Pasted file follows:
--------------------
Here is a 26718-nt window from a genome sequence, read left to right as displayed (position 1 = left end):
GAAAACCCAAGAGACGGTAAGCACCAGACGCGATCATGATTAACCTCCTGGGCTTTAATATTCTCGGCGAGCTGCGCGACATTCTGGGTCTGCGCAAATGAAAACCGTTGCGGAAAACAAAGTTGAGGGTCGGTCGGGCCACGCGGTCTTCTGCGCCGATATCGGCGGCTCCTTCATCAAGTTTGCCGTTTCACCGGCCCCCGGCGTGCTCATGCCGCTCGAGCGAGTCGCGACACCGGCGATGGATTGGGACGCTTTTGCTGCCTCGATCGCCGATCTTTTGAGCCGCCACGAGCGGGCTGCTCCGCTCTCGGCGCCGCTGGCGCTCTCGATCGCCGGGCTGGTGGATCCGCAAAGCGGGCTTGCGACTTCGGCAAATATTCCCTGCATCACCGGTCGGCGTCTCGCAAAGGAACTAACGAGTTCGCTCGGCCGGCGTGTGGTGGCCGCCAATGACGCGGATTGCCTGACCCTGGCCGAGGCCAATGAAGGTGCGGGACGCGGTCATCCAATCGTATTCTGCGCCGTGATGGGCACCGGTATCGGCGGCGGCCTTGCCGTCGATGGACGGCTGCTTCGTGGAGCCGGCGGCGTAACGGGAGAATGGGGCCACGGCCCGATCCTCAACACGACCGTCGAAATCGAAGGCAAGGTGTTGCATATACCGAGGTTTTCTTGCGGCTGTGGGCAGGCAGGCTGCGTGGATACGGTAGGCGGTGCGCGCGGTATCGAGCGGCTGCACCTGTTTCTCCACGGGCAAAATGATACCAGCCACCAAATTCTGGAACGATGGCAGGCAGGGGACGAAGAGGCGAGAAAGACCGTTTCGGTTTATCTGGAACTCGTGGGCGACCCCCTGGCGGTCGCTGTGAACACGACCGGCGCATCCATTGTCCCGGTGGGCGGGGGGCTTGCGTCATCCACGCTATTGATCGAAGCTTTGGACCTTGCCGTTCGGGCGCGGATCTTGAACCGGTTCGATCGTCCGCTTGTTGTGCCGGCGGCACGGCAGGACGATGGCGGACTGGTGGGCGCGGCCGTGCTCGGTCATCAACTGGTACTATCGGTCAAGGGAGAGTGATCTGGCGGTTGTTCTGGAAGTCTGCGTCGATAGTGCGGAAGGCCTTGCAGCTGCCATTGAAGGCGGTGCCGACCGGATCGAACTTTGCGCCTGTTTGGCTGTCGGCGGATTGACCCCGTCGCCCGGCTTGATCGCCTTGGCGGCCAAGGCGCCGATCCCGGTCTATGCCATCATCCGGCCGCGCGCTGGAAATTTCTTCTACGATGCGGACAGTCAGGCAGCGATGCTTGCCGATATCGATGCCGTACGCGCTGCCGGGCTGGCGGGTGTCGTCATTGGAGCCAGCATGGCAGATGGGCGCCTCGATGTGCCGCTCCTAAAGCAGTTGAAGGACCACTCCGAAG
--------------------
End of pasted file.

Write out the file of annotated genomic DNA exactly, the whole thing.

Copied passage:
Here is a 26718-nt window from a genome sequence, read left to right as displayed (position 1 = left end):
GAAAACCCAAGAGACGGTAAGCACCAGACGCGATCATGATTAACCTCCTGGGCTTTAATATTCTCGGCGAGCTGCGCGACATTCTGGGTCTGCGCAAATGAAAACCGTTGCGGAAAACAAAGTTGAGGGTCGGTCGGGCCACGCGGTCTTCTGCGCCGATATCGGCGGCTCCTTCATCAAGTTTGCCGTTTCACCGGCCCCCGGCGTGCTCATGCCGCTCGAGCGAGTCGCGACACCGGCGATGGATTGGGACGCTTTTGCTGCCTCGATCGCCGATCTTTTGAGCCGCCACGAGCGGGCTGCTCCGCTCTCGGCGCCGCTGGCGCTCTCGATCGCCGGGCTGGTGGATCCGCAAAGCGGGCTTGCGACTTCGGCAAATATTCCCTGCATCACCGGTCGGCGTCTCGCAAAGGAACTAACGAGTTCGCTCGGCCGGCGTGTGGTGGCCGCCAATGACGCGGATTGCCTGACCCTGGCCGAGGCCAATGAAGGTGCGGGACGCGGTCATCCAATCGTATTCTGCGCCGTGATGGGCACCGGTATCGGCGGCGGCCTTGCCGTCGATGGACGGCTGCTTCGTGGAGCCGGCGGCGTAACGGGAGAATGGGGCCACGGCCCGATCCTCAACACGACCGTCGAAATCGAAGGCAAGGTGTTGCATATACCGAGGTTTTCTTGCGGCTGTGGGCAGGCAGGCTGCGTGGATACGGTAGGCGGTGCGCGCGGTATCGAGCGGCTGCACCTGTTTCTCCACGGGCAAAATGATACCAGCCACCAAATTCTGGAACGATGGCAGGCAGGGGACGAAGAGGCGAGAAAGACCGTTTCGGTTTATCTGGAACTCGTGGGCGACCCCCTGGCGGTCGCTGTGAACACGACCGGCGCATCCATTGTCCCGGTGGGCGGGGGGCTTGCGTCATCCACGCTATTGATCGAAGCTTTGGACCTTGCCGTTCGGGCGCGGATCTTGAACCGGTTCGATCGTCCGCTTGTTGTGCCGGCGGCACGGCAGGACGATGGCGGACTGGTGGGCGCGGCCGTGCTCGGTCATCAACTGGTACTATCGGTCAAGGGAGAGTGATCTGGCGGTTGTTCTGGAAGTCTGCGTCGATAGTGCGGAAGGCCTTGCAGCTGCCATTGAAGGCGGTGCCGACCGGATCGAACTTTGCGCCTGTTTGGCTGTCGGCGGATTGACCCCGTCGCCCGGCTTGATCGCCTTGGCGGCCAAGGCGCCGATCCCGGTCTATGCCATCATCCGGCCGCGCGCTGGAAATTTCTTCTACGATGCGGACAGTCAGGCAGCGATGCTTGCCGATATCGATGCCGTACGCGCTGCCGGGCTGGCGGGTGTCGTCATTGGAGCCAGCATGGCAGATGGGCGCCTCGATGTGCCGCTCCTAAAGCAGTTGAAGGACCACTCCGAAG